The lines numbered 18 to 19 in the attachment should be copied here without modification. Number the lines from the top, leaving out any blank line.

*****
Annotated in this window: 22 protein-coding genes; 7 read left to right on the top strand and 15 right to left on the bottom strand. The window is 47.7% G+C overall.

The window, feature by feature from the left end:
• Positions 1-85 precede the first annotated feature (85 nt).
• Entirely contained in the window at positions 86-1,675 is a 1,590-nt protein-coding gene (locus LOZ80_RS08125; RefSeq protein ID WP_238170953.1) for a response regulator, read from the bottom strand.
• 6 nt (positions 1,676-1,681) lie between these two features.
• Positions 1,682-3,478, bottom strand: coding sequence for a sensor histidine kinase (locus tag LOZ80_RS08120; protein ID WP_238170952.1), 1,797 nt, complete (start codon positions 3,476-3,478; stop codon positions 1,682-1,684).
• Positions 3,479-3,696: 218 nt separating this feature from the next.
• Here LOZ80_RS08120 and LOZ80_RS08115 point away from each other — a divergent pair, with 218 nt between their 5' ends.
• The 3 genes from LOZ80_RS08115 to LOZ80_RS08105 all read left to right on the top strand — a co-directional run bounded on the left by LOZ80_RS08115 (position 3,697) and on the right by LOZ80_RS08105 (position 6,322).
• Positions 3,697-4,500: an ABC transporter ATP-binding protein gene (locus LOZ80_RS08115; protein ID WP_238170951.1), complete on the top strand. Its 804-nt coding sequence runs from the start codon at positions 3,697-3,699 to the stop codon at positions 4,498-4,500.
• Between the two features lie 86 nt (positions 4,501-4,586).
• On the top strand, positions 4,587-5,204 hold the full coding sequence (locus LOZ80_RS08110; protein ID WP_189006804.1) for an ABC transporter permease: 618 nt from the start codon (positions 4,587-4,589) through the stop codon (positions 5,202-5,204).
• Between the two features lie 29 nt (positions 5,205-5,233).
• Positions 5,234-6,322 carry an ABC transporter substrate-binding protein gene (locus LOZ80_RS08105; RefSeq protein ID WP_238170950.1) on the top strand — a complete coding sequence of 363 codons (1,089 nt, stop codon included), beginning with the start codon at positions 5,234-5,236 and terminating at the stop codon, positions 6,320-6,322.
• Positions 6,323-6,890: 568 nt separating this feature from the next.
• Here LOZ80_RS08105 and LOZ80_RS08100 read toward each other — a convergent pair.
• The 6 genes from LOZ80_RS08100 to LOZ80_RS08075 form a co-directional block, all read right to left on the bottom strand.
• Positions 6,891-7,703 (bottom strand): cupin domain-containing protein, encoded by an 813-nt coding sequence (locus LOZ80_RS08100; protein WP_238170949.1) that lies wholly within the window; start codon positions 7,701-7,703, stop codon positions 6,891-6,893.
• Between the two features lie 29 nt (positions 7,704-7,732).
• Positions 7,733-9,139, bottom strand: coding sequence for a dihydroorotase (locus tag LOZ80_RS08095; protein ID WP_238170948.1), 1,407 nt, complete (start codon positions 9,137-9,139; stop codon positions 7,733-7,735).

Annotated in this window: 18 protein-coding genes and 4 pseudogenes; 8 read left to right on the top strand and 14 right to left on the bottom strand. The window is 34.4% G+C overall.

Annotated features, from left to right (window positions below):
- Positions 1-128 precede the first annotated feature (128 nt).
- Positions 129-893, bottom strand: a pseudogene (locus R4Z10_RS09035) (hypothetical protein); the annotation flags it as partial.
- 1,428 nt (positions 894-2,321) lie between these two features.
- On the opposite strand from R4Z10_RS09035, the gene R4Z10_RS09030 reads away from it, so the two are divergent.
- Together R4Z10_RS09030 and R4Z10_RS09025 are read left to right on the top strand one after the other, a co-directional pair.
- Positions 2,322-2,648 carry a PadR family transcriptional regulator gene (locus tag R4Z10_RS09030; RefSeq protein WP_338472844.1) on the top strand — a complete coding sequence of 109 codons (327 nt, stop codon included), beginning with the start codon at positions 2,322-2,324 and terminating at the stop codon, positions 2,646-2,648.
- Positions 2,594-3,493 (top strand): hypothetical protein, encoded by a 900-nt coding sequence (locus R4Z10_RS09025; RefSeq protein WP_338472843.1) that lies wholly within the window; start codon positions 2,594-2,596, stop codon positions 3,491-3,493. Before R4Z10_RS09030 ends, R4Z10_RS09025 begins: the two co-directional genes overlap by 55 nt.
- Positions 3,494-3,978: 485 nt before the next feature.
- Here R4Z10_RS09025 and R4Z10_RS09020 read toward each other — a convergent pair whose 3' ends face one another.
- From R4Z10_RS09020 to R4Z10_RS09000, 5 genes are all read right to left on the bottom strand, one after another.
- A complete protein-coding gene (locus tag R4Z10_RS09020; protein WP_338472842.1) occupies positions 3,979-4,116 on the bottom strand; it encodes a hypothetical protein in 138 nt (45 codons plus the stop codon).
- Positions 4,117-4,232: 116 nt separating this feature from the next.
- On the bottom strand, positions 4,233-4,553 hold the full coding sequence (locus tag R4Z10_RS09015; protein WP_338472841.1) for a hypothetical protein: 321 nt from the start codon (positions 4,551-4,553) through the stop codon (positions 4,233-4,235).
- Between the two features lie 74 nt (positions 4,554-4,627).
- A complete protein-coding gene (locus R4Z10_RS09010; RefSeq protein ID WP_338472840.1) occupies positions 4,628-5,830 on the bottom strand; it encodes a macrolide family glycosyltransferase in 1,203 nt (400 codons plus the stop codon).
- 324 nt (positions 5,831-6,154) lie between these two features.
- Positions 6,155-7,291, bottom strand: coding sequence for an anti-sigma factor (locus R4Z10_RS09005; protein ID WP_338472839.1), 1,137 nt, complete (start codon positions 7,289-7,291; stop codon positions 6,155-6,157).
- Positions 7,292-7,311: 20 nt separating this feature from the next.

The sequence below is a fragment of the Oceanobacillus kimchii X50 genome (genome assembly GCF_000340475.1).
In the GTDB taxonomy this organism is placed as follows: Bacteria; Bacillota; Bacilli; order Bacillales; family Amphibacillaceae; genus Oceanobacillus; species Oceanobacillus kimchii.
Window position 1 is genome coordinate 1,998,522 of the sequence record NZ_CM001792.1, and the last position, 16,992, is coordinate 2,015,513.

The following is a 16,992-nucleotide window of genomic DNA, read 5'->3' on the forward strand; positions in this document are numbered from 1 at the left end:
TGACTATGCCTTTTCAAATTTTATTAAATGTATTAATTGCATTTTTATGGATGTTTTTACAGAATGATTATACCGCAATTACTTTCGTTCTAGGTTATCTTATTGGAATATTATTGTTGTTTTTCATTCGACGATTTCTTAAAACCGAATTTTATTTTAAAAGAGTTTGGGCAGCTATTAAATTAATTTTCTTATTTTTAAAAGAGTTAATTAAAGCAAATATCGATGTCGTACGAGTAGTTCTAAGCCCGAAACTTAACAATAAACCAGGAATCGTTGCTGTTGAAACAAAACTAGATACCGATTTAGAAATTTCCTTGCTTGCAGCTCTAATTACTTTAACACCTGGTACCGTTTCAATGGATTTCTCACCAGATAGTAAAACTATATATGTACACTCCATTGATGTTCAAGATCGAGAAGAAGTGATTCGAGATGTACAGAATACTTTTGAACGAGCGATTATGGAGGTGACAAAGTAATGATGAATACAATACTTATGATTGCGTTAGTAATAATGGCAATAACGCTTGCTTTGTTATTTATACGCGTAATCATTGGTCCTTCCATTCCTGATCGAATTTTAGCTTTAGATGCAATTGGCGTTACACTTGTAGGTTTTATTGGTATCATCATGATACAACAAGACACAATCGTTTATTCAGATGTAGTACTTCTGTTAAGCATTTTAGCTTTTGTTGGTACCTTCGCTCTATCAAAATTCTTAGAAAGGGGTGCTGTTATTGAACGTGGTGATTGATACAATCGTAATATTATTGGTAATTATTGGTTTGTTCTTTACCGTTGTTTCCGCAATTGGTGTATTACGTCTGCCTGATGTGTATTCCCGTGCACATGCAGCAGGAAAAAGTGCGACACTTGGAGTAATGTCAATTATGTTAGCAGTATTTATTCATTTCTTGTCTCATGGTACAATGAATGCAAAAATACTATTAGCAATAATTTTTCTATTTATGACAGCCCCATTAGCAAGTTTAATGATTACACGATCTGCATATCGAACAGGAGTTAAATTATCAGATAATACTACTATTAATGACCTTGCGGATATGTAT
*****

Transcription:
• Positions 6,891-7,703 (bottom strand): cupin domain-containing protein, encoded by an 813-nt coding sequence (locus LOZ80_RS08100; protein WP_238170949.1) that lies wholly within the window; start codon positions 7,701-7,703, stop codon positions 6,891-6,893.
• Between the two features lie 29 nt (positions 7,704-7,732).